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AARP Study: BRCA Gene Testing Rates Soar After Angelina Jolie Double Mastectomy Announcement

AARP Report is first to quantify increase in BRCA testing rates

CONTACT:
Greg Phillips, 202-434-2560, gphillips@aarp.org, @AARPmedia

WASHINGTON, DC BRCA testing rates surged nearly 40% in the week of Angelina Jolie’s announcement that she carried the BRCA 1 gene mutation and had an elective double mastectomy, according to a new AARP Public Policy Institute study released today. This is the first report quantifying an increase in BRCA testing rates among women enrolled in a large US health insurance carrier.

Prior to Ms. Jolie’s announcement, women with a cancer diagnosis had more BRCA tests than women who did not, the AARP study found. However, during the week of her public announcement, the increase in BRCA testing among women who did not have a cancer diagnosis was nearly twice that of women with a cancer diagnosis. BRCA testing helps identify treatment options for women with the gene mutations before or after they are diagnosed with breast and/or ovarian cancer, according to the National Cancer Institute.

NEW YORK - OCTOBER 04:  Actress Angelina Jolie attends the premiere of

— ©iStock.com/EdStock

“Our study showed that the BRCA testing rate increased about 40% and stayed at an elevated level for the rest of the year after Angelina Jolie’s announcement,” said AARP Executive Vice President for Policy Debra Whitman, PhD.

On May 14, 2013, Angelina Jolie announced in The New York Times that she tested positive for the BRCA 1 gene mutation and underwent a preventive double mastectomy to reduce her risk of developing breast cancer. Ms. Jolie’s story gained immediate and widespread international media attention.   

About 5–10% of breast cancers are thought to be caused by hereditary genetic defects, according to the American Cancer Society. BRCA1 and BRCA2 gene mutations are the most common cause of hereditary breast cancer. Women with either mutation have a high lifetime risk of developing breast and ovarian cancer.

“By revealing her personal story, Angelina Jolie did an incredible job of raising public awareness about the BRCA gene mutations and the increased risk of breast and ovarian cancer,” added Whitman. “We found that Baby Boomer women ages 50- to 64-years-old had the highest increase in testing rates for the BRCA gene.”

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To better understand the so-called “Angelina Jolie effect”, AARP, in collaboration with Optum Labs, compared BRCA testing rates based on claims among commercially-insured women ages 35 and older in the US, before and after Ms. Jolie’s story was publicized in 2013.

Study Highlights

  • BRCA testing rates increased nearly 40% per week, from an average of 350 tests per week to an average of 500 tests per week and remained elevated for the rest of the year.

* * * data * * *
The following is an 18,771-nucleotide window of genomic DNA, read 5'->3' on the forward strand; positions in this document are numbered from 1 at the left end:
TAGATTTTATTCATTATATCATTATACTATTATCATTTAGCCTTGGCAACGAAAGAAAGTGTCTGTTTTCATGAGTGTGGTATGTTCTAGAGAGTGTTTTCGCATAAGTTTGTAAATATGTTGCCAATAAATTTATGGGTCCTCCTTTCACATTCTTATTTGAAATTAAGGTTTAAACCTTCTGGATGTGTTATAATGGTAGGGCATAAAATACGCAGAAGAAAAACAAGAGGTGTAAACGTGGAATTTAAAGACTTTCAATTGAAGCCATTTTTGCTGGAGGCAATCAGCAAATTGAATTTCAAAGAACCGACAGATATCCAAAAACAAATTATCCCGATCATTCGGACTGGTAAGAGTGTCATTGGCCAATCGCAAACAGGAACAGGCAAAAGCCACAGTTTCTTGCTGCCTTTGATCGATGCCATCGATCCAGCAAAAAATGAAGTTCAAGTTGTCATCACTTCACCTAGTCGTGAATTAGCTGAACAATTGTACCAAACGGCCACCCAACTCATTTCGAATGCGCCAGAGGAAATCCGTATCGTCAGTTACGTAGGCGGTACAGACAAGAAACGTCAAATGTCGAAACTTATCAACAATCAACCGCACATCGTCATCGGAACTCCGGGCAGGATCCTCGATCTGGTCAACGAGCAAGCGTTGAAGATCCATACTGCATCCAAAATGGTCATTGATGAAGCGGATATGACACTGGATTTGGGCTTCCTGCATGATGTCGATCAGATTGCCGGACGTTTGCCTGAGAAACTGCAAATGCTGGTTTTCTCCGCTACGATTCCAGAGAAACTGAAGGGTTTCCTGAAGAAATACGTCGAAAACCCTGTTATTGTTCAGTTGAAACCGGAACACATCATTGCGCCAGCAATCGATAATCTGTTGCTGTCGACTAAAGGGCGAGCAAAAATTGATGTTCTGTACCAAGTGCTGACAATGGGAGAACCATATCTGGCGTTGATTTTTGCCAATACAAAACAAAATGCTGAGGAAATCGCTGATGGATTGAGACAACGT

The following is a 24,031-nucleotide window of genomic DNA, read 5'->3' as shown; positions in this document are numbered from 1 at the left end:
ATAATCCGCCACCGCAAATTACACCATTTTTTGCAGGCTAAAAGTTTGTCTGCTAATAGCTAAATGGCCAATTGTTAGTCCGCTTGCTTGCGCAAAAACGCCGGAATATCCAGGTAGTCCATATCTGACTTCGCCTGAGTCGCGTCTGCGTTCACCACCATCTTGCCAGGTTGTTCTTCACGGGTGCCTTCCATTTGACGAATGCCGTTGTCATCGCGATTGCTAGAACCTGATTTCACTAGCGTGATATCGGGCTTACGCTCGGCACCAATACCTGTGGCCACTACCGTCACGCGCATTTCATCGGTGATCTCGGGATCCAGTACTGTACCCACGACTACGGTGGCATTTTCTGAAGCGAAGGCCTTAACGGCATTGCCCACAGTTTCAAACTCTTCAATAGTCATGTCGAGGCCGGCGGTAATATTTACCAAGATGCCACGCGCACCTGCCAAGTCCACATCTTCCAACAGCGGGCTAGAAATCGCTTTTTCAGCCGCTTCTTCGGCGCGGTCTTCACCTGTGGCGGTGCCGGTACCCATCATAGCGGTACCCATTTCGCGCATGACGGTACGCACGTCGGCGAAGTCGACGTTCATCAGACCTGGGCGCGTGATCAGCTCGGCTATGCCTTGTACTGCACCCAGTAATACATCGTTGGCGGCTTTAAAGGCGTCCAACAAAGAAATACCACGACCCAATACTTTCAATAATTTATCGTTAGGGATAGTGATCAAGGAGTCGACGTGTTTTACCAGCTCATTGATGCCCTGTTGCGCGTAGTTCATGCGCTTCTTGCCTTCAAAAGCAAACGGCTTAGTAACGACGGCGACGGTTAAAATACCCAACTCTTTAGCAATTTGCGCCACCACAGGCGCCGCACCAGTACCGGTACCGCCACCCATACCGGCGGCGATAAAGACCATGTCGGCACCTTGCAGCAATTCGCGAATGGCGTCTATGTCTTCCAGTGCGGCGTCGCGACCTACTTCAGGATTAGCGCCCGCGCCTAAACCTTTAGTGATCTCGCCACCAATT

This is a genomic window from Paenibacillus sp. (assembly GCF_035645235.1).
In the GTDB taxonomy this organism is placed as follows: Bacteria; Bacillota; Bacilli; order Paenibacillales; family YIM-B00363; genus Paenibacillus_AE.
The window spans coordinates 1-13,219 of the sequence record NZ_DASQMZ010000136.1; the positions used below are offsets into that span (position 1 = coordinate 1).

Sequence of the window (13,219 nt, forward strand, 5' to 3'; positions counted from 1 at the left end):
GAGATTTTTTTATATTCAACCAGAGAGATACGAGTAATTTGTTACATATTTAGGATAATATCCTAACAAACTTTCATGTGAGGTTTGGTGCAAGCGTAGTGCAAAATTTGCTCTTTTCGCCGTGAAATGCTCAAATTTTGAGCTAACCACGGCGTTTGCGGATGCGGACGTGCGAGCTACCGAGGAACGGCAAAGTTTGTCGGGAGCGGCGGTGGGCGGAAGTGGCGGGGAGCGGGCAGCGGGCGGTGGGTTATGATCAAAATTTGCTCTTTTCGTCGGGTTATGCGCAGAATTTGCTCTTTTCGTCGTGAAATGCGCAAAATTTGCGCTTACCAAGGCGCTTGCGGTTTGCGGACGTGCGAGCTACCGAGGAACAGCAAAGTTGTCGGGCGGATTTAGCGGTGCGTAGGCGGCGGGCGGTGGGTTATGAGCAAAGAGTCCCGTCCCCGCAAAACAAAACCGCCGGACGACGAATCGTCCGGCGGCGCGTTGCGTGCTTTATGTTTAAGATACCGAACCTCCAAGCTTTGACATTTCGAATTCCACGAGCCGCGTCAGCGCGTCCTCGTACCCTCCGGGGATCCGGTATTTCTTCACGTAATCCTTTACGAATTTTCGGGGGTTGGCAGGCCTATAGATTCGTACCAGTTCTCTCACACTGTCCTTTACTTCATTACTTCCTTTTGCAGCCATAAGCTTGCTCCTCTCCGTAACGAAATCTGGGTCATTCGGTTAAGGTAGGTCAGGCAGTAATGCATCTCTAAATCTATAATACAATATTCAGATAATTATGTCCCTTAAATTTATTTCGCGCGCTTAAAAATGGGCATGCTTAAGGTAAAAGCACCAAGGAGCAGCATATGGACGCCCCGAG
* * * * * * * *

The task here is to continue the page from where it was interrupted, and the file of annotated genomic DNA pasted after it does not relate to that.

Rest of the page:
• Women ages 50–64 had the highest BRCA testing rate increase (44%), followed by women ages 35–49 (40%).
  • BRCA testing rates increased for women among all racial and ethnic groups: 43% among white women; 43% among Hispanic women; 23% among black women; and 16% among Asian women.  

Star Power: Angelina Jolie’s Personal Story of BRCA1 Mutation on Testing Rates Among Commercially-Insured Women” Methodology

AARP’s Public Policy Institute examined the number and rates of BRCA tests among women covered by a large, national U.S. health insurance carrier before and after Angelina Jolie’s May 2013 announcement (January–December 2013). Using data from the Optum Labs database of retrospective administrative claims data, the report also analyzed the age, race/ethnicity, and cancer diagnosis status of women ages 35 and older who received the tests.

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AARP is a nonprofit, nonpartisan organization, with a membership of nearly 38 million, that helps people turn their goals and dreams into real possibilities, strengthens communities and fights for the issues that matter most to families such as healthcare, employment and income security, retirement planning, affordable utilities and protection from financial abuse. We advocate for individuals in the marketplace by selecting products and services of high quality and value to carry the AARP name as well as help our members obtain discounts on a wide range of products, travel, and services.  A trusted source for lifestyle tips, news and educational information, AARP produces AARP The Magazine, the world's largest circulation magazine; AARP Bulletin; www.aarp.org; AARP TV & Radio; AARP Books; and AARP en Español, a Spanish-language website addressing the interests and needs of Hispanics. AARP does not endorse candidates for public office or make contributions to political campaigns or candidates.  The AARP Foundation is an affiliated charity that provides security, protection, and empowerment to older persons in need with support from thousands of volunteers, donors, and sponsors. AARP has staffed offices in all 50 states, the District of Columbia, Puerto Rico, and the U.S. Virgin Islands. Learn more at www.aarp.org.

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